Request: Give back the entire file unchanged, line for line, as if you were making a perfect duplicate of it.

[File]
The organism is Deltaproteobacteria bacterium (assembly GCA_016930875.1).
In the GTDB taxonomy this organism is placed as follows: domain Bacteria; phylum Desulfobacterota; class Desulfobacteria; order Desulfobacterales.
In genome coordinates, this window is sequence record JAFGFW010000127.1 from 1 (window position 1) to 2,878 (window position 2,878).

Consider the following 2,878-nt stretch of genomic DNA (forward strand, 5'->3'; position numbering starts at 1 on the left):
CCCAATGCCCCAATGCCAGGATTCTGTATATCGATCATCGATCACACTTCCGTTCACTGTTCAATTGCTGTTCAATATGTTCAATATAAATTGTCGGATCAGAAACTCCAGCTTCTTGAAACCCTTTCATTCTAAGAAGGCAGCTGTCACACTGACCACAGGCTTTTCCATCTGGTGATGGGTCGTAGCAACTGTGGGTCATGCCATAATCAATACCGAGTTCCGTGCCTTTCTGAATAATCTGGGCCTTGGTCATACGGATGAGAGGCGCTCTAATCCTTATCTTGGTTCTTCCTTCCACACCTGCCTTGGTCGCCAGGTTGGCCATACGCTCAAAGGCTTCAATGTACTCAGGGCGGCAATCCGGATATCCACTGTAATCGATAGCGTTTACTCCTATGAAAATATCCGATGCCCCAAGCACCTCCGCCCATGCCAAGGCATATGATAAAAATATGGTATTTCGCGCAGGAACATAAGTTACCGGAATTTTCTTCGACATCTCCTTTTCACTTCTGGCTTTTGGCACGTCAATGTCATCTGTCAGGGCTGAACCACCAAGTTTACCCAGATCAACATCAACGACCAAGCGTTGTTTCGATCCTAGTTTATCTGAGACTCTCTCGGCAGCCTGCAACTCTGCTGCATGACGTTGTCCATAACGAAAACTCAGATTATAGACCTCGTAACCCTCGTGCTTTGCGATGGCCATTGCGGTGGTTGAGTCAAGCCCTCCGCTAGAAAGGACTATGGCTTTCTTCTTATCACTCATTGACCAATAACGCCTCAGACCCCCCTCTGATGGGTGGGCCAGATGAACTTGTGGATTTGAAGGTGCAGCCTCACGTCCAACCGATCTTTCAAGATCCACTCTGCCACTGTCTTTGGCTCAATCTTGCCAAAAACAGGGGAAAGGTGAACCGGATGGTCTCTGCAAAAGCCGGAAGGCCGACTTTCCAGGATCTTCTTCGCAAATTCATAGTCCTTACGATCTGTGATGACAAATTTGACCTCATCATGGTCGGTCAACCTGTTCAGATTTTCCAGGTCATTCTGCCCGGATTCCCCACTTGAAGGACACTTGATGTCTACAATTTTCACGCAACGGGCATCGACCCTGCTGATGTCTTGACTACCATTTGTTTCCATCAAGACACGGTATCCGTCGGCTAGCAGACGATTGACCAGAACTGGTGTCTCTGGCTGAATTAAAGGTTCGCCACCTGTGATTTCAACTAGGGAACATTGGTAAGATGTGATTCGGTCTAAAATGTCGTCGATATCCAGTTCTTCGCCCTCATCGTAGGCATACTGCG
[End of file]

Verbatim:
The organism is Deltaproteobacteria bacterium (assembly GCA_016930875.1).
In the GTDB taxonomy this organism is placed as follows: domain Bacteria; phylum Desulfobacterota; class Desulfobacteria; order Desulfobacterales.
In genome coordinates, this window is sequence record JAFGFW010000127.1 from 1 (window position 1) to 2,878 (window position 2,878).

Consider the following 2,878-nt stretch of genomic DNA (forward strand, 5'->3'; position numbering starts at 1 on the left):
CCCAATGCCCCAATGCCAGGATTCTGTATATCGATCATCGATCACACTTCCGTTCACTGTTCAATTGCTGTTCAATATGTTCAATATAAATTGTCGGATCAGAAACTCCAGCTTCTTGAAACCCTTTCATTCTAAGAAGGCAGCTGTCACACTGACCACAGGCTTTTCCATCTGGTGATGGGTCGTAGCAACTGTGGGTCATGCCATAATCAATACCGAGTTCCGTGCCTTTCTGAATAATCTGGGCCTTGGTCATACGGATGAGAGGCGCTCTAATCCTTATCTTGGTTCTTCCTTCCACACCTGCCTTGGTCGCCAGGTTGGCCATACGCTCAAAGGCTTCAATGTACTCAGGGCGGCAATCCGGATATCCACTGTAATCGATAGCGTTTACTCCTATGAAAATATCCGATGCCCCAAGCACCTCCGCCCATGCCAAGGCATATGATAAAAATATGGTATTTCGCGCAGGAACATAAGTTACCGGAATTTTCTTCGACATCTCCTTTTCACTTCTGGCTTTTGGCACGTCAATGTCATCTGTCAGGGCTGAACCACCAAGTTTACCCAGATCAACATCAACGACCAAGCGTTGTTTCGATCCTAGTTTATCTGAGACTCTCTCGGCAGCCTGCAACTCTGCTGCATGACGTTGTCCATAACGAAAACTCAGATTATAGACCTCGTAACCCTCGTGCTTTGCGATGGCCATTGCGGTGGTTGAGTCAAGCCCTCCGCTAGAAAGGACTATGGCTTTCTTCTTATCACTCATTGACCAATAACGCCTCAGACCCCCCTCTGATGGGTGGGCCAGATGAACTTGTGGATTTGAAGGTGCAGCCTCACGTCCAACCGATCTTTCAAGATCCACTCTGCCACTGTCTTTGGCTCAATCTTGCCAAAAACAGGGGAAAGGTGAACCGGATGGTCTCTGCAAAAGCCGGAAGGCCGACTTTCCAGGATCTTCTTCGCAAATTCATAGTCCTTACGATCTGTGATGACAAATTTGACCTCATCATGGTCGGTCAACCTGTTCAGATTTTCCAGGTCATTCTGCCCGGATTCCCCACTTGAAGGACACTTGATGTCTACAATTTTCACGCAACGGGCATCGACCCTGCTGATGTCTTGACTACCATTTGTTTCCATCAAGACACGGTATCCGTCGGCTAGCAGACGATTGACCAGAACTGGTGTCTCTGGCTGAATTAAAGGTTCGCCACCTGTGATTTCAACTAGGGAACATTGGTAAGATGTGATTCGGTCTAAAATGTCGTCGATATCCAGTTCTTCGCCCTCATCGTAGGCATACTGCG